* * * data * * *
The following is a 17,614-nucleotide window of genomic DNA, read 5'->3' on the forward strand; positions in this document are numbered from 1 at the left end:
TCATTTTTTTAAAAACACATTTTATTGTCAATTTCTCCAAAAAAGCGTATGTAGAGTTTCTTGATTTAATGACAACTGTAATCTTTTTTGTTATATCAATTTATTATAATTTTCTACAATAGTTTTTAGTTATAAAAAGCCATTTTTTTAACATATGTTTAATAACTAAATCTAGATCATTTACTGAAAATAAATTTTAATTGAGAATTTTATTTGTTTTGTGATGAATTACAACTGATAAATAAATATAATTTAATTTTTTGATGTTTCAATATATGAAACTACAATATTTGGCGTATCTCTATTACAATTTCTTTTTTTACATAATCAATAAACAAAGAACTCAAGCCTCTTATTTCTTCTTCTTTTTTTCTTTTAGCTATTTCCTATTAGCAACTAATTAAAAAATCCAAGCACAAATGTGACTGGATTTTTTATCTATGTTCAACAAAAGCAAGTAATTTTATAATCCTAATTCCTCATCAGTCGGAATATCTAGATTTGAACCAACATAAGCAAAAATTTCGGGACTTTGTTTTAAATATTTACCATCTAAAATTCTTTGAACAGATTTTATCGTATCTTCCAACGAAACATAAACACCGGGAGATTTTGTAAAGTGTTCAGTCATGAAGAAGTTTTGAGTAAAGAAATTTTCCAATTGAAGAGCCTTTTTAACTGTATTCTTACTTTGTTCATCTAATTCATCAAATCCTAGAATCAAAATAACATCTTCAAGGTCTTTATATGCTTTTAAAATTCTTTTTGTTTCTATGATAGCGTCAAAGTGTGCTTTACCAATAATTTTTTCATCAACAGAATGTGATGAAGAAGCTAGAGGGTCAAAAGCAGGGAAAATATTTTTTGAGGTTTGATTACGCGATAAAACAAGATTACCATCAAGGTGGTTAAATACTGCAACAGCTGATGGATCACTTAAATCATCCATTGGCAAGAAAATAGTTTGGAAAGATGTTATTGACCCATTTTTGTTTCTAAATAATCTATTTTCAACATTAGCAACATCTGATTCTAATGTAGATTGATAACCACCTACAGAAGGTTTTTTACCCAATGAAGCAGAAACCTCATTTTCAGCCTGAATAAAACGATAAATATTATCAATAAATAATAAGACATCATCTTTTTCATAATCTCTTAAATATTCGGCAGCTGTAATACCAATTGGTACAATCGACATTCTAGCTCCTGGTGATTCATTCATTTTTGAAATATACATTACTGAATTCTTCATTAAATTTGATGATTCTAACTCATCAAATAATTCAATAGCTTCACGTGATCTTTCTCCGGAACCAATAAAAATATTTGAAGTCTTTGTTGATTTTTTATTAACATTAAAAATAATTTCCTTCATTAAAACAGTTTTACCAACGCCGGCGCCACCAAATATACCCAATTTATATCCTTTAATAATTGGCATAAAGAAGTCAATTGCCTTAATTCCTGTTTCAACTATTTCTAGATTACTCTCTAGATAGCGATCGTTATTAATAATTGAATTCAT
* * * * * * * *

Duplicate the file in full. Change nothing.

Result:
The following is a 17,614-nucleotide window of genomic DNA, read 5'->3' on the forward strand; positions in this document are numbered from 1 at the left end:
TCATTTTTTTAAAAACACATTTTATTGTCAATTTCTCCAAAAAAGCGTATGTAGAGTTTCTTGATTTAATGACAACTGTAATCTTTTTTGTTATATCAATTTATTATAATTTTCTACAATAGTTTTTAGTTATAAAAAGCCATTTTTTTAACATATGTTTAATAACTAAATCTAGATCATTTACTGAAAATAAATTTTAATTGAGAATTTTATTTGTTTTGTGATGAATTACAACTGATAAATAAATATAATTTAATTTTTTGATGTTTCAATATATGAAACTACAATATTTGGCGTATCTCTATTACAATTTCTTTTTTTACATAATCAATAAACAAAGAACTCAAGCCTCTTATTTCTTCTTCTTTTTTTCTTTTAGCTATTTCCTATTAGCAACTAATTAAAAAATCCAAGCACAAATGTGACTGGATTTTTTATCTATGTTCAACAAAAGCAAGTAATTTTATAATCCTAATTCCTCATCAGTCGGAATATCTAGATTTGAACCAACATAAGCAAAAATTTCGGGACTTTGTTTTAAATATTTACCATCTAAAATTCTTTGAACAGATTTTATCGTATCTTCCAACGAAACATAAACACCGGGAGATTTTGTAAAGTGTTCAGTCATGAAGAAGTTTTGAGTAAAGAAATTTTCCAATTGAAGAGCCTTTTTAACTGTATTCTTACTTTGTTCATCTAATTCATCAAATCCTAGAATCAAAATAACATCTTCAAGGTCTTTATATGCTTTTAAAATTCTTTTTGTTTCTATGATAGCGTCAAAGTGTGCTTTACCAATAATTTTTTCATCAACAGAATGTGATGAAGAAGCTAGAGGGTCAAAAGCAGGGAAAATATTTTTTGAGGTTTGATTACGCGATAAAACAAGATTACCATCAAGGTGGTTAAATACTGCAACAGCTGATGGATCACTTAAATCATCCATTGGCAAGAAAATAGTTTGGAAAGATGTTATTGACCCATTTTTGTTTCTAAATAATCTATTTTCAACATTAGCAACATCTGATTCTAATGTAGATTGATAACCACCTACAGAAGGTTTTTTACCCAATGAAGCAGAAACCTCATTTTCAGCCTGAATAAAACGATAAATATTATCAATAAATAATAAGACATCATCTTTTTCATAATCTCTTAAATATTCGGCAGCTGTAATACCAATTGGTACAATCGACATTCTAGCTCCTGGTGATTCATTCATTTTTGAAATATACATTACTGAATTCTTCATTAAATTTGATGATTCTAACTCATCAAATAATTCAATAGCTTCACGTGATCTTTCTCCGGAACCAATAAAAATATTTGAAGTCTTTGTTGATTTTTTATTAACATTAAAAATAATTTCCTTCATTAAAACAGTTTTACCAACGCCGGCGCCACCAAATATACCCAATTTATATCCTTTAATAATTGGCATAAAGAAGTCAATTGCCTTAATTCCTGTTTCAACTATTTCTAGATTACTCTCTAGATAGCGATCGTTATTAATAATTGAATTCAT